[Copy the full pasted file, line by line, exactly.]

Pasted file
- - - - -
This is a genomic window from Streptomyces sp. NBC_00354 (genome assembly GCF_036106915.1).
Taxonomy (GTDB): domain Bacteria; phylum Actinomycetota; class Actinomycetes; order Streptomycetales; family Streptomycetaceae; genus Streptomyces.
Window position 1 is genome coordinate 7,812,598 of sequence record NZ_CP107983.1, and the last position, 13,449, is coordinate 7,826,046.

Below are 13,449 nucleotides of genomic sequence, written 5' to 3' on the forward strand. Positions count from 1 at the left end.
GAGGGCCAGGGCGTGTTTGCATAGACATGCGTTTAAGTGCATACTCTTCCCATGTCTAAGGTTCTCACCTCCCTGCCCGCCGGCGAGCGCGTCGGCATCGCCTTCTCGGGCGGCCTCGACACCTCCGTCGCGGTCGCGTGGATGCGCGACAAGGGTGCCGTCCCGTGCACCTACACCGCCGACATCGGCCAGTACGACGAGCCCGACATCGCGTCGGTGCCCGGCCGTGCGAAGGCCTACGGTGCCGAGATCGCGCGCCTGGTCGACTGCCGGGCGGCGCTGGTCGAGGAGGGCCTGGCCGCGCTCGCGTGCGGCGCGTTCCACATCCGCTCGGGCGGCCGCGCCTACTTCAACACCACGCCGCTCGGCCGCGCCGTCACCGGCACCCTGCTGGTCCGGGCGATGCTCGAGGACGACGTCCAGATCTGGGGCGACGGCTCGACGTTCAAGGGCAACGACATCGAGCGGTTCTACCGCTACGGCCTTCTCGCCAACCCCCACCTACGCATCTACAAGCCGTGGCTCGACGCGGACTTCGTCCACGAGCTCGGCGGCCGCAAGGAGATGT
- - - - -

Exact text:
This is a genomic window from Streptomyces sp. NBC_00354 (genome assembly GCF_036106915.1).
Taxonomy (GTDB): domain Bacteria; phylum Actinomycetota; class Actinomycetes; order Streptomycetales; family Streptomycetaceae; genus Streptomyces.
Window position 1 is genome coordinate 7,812,598 of sequence record NZ_CP107983.1, and the last position, 13,449, is coordinate 7,826,046.

Below are 13,449 nucleotides of genomic sequence, written 5' to 3' on the forward strand. Positions count from 1 at the left end.
GAGGGCCAGGGCGTGTTTGCATAGACATGCGTTTAAGTGCATACTCTTCCCATGTCTAAGGTTCTCACCTCCCTGCCCGCCGGCGAGCGCGTCGGCATCGCCTTCTCGGGCGGCCTCGACACCTCCGTCGCGGTCGCGTGGATGCGCGACAAGGGTGCCGTCCCGTGCACCTACACCGCCGACATCGGCCAGTACGACGAGCCCGACATCGCGTCGGTGCCCGGCCGTGCGAAGGCCTACGGTGCCGAGATCGCGCGCCTGGTCGACTGCCGGGCGGCGCTGGTCGAGGAGGGCCTGGCCGCGCTCGCGTGCGGCGCGTTCCACATCCGCTCGGGCGGCCGCGCCTACTTCAACACCACGCCGCTCGGCCGCGCCGTCACCGGCACCCTGCTGGTCCGGGCGATGCTCGAGGACGACGTCCAGATCTGGGGCGACGGCTCGACGTTCAAGGGCAACGACATCGAGCGGTTCTACCGCTACGGCCTTCTCGCCAACCCCCACCTACGCATCTACAAGCCGTGGCTCGACGCGGACTTCGTCCACGAGCTCGGCGGCCGCAAGGAGATGT